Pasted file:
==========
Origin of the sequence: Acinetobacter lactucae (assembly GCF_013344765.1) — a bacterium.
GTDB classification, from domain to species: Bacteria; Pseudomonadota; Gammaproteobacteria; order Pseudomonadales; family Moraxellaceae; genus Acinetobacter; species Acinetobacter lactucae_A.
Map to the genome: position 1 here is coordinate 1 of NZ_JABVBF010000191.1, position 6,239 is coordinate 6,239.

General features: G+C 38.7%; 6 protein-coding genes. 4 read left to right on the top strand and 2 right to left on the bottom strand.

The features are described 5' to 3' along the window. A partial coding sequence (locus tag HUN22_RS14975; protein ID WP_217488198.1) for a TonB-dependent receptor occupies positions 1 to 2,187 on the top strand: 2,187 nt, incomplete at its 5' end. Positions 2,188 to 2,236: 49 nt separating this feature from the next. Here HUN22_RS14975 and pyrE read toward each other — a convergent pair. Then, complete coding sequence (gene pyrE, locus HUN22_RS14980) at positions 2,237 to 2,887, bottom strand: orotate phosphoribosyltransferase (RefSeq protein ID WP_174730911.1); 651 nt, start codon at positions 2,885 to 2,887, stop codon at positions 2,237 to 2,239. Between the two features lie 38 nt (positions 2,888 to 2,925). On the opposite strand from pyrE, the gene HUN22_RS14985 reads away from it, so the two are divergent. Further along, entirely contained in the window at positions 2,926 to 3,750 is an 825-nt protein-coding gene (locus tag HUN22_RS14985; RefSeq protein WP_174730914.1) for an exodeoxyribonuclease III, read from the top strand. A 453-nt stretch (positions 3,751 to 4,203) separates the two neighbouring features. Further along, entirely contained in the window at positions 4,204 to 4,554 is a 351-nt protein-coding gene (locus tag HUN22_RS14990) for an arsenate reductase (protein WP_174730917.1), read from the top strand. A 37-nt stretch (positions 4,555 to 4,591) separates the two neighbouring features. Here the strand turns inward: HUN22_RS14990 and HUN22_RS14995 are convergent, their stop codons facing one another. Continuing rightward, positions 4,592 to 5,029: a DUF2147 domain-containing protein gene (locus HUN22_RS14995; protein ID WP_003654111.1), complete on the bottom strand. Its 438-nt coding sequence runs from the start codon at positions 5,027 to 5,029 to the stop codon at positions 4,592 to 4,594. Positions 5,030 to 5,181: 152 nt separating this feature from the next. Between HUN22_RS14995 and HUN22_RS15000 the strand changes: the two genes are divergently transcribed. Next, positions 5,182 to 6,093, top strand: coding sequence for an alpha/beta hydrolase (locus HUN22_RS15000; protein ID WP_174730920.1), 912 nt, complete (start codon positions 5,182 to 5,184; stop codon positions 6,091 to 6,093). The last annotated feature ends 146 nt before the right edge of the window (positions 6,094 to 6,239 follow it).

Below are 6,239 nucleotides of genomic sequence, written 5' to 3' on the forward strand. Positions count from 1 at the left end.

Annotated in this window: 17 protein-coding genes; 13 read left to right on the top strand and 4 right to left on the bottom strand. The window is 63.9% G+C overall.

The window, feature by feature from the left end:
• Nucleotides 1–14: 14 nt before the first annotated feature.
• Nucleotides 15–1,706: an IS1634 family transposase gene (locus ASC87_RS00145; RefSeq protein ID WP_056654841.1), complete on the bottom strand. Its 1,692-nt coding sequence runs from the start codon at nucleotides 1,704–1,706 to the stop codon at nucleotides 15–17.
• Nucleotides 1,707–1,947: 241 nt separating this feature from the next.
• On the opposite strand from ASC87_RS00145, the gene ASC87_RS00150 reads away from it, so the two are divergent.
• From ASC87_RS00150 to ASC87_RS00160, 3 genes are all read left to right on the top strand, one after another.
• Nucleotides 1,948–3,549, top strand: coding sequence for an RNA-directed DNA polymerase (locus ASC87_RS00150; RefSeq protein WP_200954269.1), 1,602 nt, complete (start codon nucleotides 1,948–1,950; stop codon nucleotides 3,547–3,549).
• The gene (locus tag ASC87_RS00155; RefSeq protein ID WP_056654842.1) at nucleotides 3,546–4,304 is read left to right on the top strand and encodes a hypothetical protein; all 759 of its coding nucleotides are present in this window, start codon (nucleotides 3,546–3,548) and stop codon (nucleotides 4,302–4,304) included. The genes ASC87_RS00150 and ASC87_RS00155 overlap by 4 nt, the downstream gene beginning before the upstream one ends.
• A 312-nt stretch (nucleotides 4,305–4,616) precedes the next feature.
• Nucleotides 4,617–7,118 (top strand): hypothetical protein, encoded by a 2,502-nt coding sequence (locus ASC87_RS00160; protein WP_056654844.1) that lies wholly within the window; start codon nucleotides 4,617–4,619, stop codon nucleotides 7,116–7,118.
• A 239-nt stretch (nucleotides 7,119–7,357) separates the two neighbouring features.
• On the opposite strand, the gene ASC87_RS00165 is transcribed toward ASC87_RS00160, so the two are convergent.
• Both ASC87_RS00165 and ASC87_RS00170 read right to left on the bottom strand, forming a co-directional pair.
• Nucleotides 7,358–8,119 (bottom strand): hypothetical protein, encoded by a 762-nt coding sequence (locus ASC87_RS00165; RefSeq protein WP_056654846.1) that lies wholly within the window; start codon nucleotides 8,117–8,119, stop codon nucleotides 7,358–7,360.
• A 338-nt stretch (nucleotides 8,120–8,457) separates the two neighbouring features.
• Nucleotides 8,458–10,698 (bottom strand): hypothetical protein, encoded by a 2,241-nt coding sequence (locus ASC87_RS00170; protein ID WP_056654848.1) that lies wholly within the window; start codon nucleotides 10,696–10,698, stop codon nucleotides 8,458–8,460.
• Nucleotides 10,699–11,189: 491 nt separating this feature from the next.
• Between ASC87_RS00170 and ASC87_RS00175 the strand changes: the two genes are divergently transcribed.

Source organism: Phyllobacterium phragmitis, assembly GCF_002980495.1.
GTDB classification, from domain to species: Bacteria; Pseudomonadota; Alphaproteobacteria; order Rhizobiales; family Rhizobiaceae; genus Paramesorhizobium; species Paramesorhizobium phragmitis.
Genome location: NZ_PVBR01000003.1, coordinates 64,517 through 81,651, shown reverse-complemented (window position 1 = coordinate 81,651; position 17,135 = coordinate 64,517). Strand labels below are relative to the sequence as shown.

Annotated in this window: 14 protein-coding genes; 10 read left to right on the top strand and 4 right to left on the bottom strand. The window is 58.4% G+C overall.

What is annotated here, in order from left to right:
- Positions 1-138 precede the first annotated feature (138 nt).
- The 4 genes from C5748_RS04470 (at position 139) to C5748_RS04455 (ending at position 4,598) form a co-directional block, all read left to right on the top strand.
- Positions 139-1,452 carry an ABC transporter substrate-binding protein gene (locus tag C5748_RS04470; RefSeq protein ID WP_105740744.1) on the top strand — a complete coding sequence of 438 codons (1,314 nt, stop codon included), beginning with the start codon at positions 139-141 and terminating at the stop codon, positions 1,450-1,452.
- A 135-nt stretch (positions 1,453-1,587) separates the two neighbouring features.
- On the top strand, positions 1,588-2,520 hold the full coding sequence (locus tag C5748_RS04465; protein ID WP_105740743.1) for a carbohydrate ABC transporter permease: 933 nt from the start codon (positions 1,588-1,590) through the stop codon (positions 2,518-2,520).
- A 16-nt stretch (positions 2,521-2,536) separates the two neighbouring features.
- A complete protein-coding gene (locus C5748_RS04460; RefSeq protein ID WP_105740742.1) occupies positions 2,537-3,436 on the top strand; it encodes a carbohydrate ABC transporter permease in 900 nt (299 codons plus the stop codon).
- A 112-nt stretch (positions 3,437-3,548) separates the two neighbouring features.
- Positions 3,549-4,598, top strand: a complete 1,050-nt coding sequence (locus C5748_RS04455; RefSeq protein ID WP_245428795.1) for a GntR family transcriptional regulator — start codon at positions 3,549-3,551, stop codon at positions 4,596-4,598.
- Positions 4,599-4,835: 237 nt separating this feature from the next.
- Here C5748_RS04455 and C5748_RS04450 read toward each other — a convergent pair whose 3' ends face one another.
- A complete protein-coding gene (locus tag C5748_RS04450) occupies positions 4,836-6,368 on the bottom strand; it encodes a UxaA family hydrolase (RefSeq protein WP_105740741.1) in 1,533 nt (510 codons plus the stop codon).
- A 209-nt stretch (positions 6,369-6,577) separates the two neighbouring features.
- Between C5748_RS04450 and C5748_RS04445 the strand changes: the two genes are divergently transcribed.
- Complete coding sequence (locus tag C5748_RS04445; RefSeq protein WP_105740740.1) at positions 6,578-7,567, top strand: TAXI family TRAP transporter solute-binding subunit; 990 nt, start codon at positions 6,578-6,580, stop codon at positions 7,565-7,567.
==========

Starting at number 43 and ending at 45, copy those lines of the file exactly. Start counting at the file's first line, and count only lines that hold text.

- A 209-nt stretch (positions 6,369-6,577) separates the two neighbouring features.
- Between C5748_RS04450 and C5748_RS04445 the strand changes: the two genes are divergently transcribed.
- Complete coding sequence (locus tag C5748_RS04445; RefSeq protein WP_105740740.1) at positions 6,578-7,567, top strand: TAXI family TRAP transporter solute-binding subunit; 990 nt, start codon at positions 6,578-6,580, stop codon at positions 7,565-7,567.